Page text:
To Protect Trees, Protect Lemurs
Widespread logging and hunting have endangered virtually all of Madagascar’s 100-plus species of iconic lemurs.
A study by Rice ecologists illustrates how saving lemurs may also be key to saving Madagascar’s largest trees. “Not only are we facing the loss of these unique, charismatic animals, we’re also losing their role in the ecosystem,” said Amy Dunham, associate professor of biosciences and co-author of a paper published in the International Journal of Primatology.
“Without lemurs, the rainforests themselves will change because the lemurs alone disperse the seeds of many of the forests’ largest hardwoods,” said Dunham. The study builds upon nearly a decade of collaborative work by Dunham and lead author Onja Razafindratsima at the island nation’s Ranomafana National Park.
In earlier work, Razafindratsima meticulously tracked 24 groups of lemurs for three years and showed that the seeds of one species of canopy tree had a 300 percent greater chance of sprouting and becoming a sapling when they were dispersed by lemurs through their scat as opposed to simply falling to the ground.
“In the latest study, we wanted to take a broader approach to understanding how the forest might change with lemur loss,” Dunham said. In 2016, then-undergraduate Anecia Gentles ’18 joined Dunham’s research group and spent a year examining characteristics of rainforest trees and programming computational models to estimate how the forest would change if lemurs disappeared. Rice graduate student Andrea Drager also joined the effort, and the team showed that lemurs are not only important as gardeners of the forest, but also likely play an important role in forest carbon sequestration.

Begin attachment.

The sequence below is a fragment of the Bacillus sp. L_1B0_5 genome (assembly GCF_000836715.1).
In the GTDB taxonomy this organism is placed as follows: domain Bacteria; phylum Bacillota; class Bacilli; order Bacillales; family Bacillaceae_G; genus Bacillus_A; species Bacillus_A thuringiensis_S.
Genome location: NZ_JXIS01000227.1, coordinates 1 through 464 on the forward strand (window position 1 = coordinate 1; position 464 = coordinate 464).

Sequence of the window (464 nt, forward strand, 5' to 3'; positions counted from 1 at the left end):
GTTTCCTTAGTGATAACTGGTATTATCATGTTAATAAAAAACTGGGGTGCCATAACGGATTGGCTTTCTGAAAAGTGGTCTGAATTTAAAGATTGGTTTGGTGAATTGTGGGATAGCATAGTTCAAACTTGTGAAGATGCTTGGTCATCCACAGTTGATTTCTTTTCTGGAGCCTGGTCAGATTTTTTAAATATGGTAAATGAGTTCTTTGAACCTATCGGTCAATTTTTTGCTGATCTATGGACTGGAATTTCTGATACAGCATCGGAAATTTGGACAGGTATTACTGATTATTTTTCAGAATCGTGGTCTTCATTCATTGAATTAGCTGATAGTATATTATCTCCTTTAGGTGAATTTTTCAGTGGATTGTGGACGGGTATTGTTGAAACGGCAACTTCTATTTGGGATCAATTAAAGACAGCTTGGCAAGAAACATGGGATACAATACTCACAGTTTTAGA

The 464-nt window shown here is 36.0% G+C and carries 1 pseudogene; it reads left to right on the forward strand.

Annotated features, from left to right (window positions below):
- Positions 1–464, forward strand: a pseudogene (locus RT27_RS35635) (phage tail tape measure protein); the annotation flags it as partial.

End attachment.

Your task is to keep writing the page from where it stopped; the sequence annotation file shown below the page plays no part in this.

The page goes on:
The models explored how the makeup of the forests might change in different scenarios, ranging from one in which lemur-dispersed trees declined by 25 percent to an extreme case where all lemur-dispersed trees were wiped out. “There’s growing evidence that we need to think more holistically about conserving functioning ecosystems in order to save forests,” Dunham said.